Fortunately, the second disc of the album makes up for the largely disappointing first one. It is jam-packed with arrangements of popular Tales battle themes by members of the in-house NBGI Sound Team. While few would have expected electronic remixes could work, the sound team both understand Motoi Sakuraba's original compositions and are sufficiently talented remixers to succeed. Ryuichi Takada's "Take up the Cross" only emphasises the lyricism of the Phantasia theme's melodies with hyper-catchy sections such as the chorus. However, he also bolsters up the theme with pounding beats and refreshing trance elements, ensuring an especially dynamic accompaniment to the battle arena. Meanwhile Hiroshi Okubo's "Bares Its Fangs" and Akitaka Toyama's "Full Force" have a slightly more progressive feel with their jagged melodies and distorted synth, yet are still more pumped-up and exciting than their originals. There are further surprises with the likes of Yukiko Yamamoto's exotic take of a once-dreary Tempest theme, Akihiko Ishikawa's more welcome orch hitting in "Inferia Battle", or Hiroyuki Fujita's absolutely charming 8-bit take on the classic "The Arrow was Shot".

Go Shiina also returns to the series to offer two especially dynamic fusions. Tales of Destiny 2's "Theme of Battle" is a spectacular blend of Sakuraba and Shiina's musicality. The agitated melodies and bombastic chord progressions are so typical of Sakuraba's approach to so many Tales battle themes. However, the totally hybridised style and soundscapes reflect Shiina's character much more. There's everything from radiant violin leads and brassy countermelodies, to ethnic ululations and epic chorus backing, to feathery electronic beats and piano frills. Shiina packs so much into this arrangement and, thankfully, manages to ensure it still comes together as a whole too. He also presents a Legendia favourite in a new light too. "Seeking Victory" sounds even more dynamic than before with its exciting beats and driving melodies. Of all the arrangements on the album, it is one of the least radical in terms of stylistic shifts. However, the changes that have been made in both arrangement and synth are truly liberating and work powerfully in context too.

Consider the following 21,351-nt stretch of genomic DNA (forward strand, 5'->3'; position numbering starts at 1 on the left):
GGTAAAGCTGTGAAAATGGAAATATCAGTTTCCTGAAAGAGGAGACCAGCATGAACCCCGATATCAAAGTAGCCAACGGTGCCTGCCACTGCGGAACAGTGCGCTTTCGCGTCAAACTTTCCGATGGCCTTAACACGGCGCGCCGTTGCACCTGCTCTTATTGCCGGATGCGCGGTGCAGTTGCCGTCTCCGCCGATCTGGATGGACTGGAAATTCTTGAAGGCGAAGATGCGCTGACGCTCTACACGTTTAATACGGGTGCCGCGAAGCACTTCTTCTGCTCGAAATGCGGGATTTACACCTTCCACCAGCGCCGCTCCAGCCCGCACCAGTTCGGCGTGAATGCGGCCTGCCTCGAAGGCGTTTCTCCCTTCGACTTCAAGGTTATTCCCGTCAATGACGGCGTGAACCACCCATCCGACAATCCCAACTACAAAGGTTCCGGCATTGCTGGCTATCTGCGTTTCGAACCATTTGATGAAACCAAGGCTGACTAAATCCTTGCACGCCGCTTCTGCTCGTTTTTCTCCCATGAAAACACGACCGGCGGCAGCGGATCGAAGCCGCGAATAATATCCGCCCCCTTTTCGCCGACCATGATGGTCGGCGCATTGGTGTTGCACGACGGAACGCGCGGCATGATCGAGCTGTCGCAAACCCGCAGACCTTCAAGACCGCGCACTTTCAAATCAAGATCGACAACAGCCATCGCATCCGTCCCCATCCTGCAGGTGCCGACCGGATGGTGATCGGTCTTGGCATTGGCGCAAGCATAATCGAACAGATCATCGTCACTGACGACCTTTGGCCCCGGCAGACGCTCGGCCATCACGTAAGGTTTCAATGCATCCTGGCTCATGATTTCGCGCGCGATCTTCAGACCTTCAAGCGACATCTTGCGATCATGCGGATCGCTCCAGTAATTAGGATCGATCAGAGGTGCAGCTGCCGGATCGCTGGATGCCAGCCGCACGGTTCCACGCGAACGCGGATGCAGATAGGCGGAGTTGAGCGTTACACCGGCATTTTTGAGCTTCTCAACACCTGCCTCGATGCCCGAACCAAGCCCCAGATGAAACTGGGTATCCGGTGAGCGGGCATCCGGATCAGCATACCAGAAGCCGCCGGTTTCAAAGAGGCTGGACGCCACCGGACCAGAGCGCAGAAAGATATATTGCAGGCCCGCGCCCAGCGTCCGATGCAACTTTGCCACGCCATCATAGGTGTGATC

The two discs featured on the Tales of VS. Original Soundtrack are of different worth. The first disc is one of the most obvious examples of Motoi Sakuraba's tendency to produce bland and lazy compositions for the series. The only highlights a few decent progressive rock improvisations and some faithful arrangements of pre-existing battle themes. The second disc, however, is full of exciting and creative remixes of series' favourites by the much fresher artists at NBGI. Right from the refreshing Phantasia remix to the downright amazing Dawn of the New World beatfest, the sound team manage to satisfy. They ensure most remixes aren't just improvements upon their originals, but transformations too, and they carefully craft the arrangements so they work just as well in a fighting arena as any Tekken favourite would. Here's to hoping this talented team get the opportunity to work more on the series in future. Though the first disc is unfortunate, the second disc more than compensates and could have been released as a remix album in its own right. Any fans of Tales music or experimental electronica shouldn't hesitate to check out this album.

Overall Score: 8/10